Why is it that, when a politician who is not a “culture of corruption” Republican get’s into legal trouble, reporters lose all interest in party affiliation but when “culture of corruption” Republicans do, it is the first and most vital piece of information about which the reader must be informed? I’m stumped.

By the way, mayor Kilpatrick is a member of one of the two major political parties but is not a “culture of corruption” Republican…but you’ll have to look somewhere other than this article to find that out.

Now wasn’t that fun?

Why Spitzer Had to Go?

Sunday, March 23rd, 2008

Here’s another one sent to me by Chris – this time by my son Chris rather than my friend-since-ninth-grade Chris: http://www.brasschecktv.com/page/291.html As the link points out, the takedown of Elliott Spitzer for admittedly sleazy behavior, using what should have been confidential FBI information, took place shortly after he publicly pointed out the role of the Bush administration in creating the subprime mortgage mess by blocking the efforts of the state attorneys general to regulate lenders and investigate predatory lending. It sort of reminds me of the way Nixon used the IRS as his personal political hit team against people that made his enemies list.

Paint me Skeptical

Wednesday, March 19th, 2008

15-famous-drunks.jpg
Reading over a fluff piece on CNN about preferences of beer vs. wine drinkers for political candidates, I came across this:

Overall, 28 percent of all Americans say they prefer beer to wine and 31 percent say they would rather have a glass of wine than a bottle of brew. (The rest claim that they never drink under any circumstances.) — CNN

41% teetotal???? Having spent time in the grocery store at least once a week for-freaking-ever, I have to say the beer and wine jiggling down the conveyors doesn’t lend itself to that conclusion, and I live in the south. So, tell me, do you think that 41% figure holds water in your neck of the woods?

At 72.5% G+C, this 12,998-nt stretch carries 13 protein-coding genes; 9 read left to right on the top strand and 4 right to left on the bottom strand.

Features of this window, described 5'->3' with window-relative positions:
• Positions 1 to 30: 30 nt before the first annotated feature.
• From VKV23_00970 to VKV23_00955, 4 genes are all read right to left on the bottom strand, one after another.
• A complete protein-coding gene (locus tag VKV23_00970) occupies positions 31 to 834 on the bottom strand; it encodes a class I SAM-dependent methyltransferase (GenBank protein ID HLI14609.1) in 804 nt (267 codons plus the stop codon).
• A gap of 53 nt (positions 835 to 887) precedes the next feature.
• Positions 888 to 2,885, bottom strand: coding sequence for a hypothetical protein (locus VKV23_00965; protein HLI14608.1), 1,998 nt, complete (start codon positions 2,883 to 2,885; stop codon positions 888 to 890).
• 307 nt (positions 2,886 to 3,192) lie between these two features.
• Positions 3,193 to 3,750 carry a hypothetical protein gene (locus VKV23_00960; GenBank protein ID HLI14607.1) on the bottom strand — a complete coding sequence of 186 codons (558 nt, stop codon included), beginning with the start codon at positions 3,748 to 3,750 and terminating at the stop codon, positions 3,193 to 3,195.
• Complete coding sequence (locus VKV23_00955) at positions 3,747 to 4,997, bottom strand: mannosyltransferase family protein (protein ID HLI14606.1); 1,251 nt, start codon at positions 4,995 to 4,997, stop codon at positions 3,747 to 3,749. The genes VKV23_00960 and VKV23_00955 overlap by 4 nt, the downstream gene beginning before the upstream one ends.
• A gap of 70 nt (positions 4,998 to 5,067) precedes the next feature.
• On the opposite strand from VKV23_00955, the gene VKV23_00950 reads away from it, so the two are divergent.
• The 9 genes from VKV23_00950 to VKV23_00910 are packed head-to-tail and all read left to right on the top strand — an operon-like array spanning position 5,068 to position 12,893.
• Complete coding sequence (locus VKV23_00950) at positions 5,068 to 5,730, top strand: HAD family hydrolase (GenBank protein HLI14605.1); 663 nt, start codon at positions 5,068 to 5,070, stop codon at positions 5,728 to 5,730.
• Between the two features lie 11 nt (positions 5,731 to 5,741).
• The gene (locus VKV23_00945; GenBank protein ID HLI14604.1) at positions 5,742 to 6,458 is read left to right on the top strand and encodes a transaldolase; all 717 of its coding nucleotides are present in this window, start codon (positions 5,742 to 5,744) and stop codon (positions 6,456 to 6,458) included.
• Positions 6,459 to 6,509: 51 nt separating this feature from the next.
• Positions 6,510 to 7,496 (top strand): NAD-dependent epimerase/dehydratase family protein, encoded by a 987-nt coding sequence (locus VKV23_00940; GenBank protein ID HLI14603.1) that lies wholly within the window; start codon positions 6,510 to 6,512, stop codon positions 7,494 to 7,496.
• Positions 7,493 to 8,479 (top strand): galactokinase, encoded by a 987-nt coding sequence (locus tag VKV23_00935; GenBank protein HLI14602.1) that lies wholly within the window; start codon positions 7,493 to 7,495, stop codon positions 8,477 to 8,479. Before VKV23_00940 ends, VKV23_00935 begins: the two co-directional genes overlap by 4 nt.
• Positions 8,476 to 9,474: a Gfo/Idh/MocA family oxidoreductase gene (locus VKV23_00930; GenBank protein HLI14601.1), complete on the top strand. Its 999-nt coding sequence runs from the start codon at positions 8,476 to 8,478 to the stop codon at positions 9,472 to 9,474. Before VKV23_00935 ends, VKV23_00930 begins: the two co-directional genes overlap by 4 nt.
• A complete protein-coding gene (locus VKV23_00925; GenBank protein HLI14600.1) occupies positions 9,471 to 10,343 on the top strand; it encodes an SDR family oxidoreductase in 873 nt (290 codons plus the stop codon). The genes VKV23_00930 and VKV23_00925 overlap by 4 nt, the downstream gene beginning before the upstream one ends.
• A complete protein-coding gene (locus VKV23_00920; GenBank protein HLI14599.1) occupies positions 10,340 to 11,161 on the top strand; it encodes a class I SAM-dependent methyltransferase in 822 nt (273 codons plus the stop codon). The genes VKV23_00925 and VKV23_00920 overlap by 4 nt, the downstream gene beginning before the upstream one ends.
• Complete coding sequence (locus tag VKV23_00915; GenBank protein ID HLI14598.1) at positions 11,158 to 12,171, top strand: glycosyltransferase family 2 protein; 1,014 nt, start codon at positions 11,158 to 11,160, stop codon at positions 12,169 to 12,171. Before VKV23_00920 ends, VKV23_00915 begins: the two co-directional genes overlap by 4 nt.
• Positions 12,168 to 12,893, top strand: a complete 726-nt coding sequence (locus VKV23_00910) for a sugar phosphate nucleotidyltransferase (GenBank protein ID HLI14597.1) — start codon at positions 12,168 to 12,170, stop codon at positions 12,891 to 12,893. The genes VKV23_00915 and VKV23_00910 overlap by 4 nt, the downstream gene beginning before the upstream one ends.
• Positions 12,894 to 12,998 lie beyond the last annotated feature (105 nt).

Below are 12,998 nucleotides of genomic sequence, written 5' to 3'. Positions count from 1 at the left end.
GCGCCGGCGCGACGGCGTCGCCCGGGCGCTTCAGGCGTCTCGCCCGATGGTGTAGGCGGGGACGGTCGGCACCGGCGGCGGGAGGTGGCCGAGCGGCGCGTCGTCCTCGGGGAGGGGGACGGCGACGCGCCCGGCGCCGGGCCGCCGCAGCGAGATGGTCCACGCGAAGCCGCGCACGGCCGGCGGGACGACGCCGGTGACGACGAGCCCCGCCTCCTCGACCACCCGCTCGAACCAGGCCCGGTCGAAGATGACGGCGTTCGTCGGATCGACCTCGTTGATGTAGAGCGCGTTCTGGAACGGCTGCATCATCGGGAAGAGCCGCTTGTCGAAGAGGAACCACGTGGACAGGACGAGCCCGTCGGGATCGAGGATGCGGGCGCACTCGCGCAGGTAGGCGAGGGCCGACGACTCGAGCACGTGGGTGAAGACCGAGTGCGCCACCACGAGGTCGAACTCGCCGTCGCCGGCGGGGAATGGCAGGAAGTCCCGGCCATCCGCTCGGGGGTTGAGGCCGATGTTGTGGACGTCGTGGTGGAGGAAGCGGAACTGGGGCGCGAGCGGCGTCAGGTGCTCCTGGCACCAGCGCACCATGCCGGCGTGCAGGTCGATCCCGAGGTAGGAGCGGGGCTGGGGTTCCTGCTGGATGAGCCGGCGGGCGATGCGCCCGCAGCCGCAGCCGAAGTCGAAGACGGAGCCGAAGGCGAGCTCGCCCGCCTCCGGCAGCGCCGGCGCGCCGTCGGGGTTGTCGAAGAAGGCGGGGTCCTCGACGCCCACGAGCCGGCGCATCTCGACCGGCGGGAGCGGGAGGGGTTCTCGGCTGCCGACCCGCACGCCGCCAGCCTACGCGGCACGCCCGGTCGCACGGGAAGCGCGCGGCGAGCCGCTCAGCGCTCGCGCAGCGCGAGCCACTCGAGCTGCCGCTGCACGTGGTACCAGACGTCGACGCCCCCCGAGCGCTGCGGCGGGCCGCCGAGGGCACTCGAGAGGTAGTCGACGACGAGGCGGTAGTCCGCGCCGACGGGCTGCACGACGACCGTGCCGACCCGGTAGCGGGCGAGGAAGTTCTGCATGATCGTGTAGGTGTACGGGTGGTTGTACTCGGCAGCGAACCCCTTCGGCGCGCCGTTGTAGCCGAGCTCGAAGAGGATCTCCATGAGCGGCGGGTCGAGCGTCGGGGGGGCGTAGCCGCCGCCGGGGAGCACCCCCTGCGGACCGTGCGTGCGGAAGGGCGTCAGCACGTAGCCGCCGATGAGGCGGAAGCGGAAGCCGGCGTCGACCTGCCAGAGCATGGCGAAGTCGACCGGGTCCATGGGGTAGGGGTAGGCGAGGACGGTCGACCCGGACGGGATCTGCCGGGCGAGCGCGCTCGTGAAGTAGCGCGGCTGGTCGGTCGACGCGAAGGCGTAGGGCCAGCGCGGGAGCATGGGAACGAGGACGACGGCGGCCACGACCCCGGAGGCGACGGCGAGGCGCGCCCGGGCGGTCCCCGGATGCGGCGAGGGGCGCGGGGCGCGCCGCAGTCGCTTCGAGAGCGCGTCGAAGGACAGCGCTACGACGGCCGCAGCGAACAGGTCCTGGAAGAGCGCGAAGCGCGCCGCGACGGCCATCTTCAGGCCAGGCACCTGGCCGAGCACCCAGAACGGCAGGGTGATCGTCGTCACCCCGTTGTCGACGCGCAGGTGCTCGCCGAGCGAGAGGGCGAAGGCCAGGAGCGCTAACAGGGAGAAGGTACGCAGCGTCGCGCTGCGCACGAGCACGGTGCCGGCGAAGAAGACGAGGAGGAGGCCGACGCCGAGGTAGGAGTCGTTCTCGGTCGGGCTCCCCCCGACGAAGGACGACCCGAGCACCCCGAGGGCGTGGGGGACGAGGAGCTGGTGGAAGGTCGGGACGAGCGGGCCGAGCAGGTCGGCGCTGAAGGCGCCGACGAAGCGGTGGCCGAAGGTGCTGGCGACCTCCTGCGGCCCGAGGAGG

Picture via Danny Hellman Illustration Blog
Famous Drunks, starting in the lower left corner, progressing from left to right, bottom to top: Charles Bukowski, Tallulah Bankhead, Oliver Reed, Screamin’ Jay Hawkins, Jackie Gleason, Brendan Behan, The Pogues’ Shane McGowan, Ozzy Osborne, Winston Churchill, Kingsley Amis, Guided By Voices’ Robert Pollard, Red Sox pitcher David Wells, Modern Drunkard publisher Frank Kelly Rich, F. Scott Fitzgerald, and William Faulkner.

A People’s History of the United States

Tuesday, March 18th, 2008

This book by Howard Zinn is packed with fascinating information. If you want to know what really happened — blemishes and all — this book offers an unabridged no-holds-barred history of our country, starting in 1492.

The only reason I even know about the book is because of a column by neocon spewbag Dennis Prager. He was ranting and foaming at the mouth about it in this column which appeared in our local paper. Anyone who reads this evil book will be “manipulated into believing that America is a bad country, certainly no better than others.” He describes the book as “essentially a proctologist’s view of American history.”

I assume the website doesn’t contain the entire book, but there are some huge excerpts here. Columbus’ first encounter with Native Americans (it wasn’t pretty); a chilling description of the first slave ship unloading its cargo at Jamestown in 1619; the “other civil war” in the early 1800s; new insights into our Vietnam invasion. There are 24 chapters in all.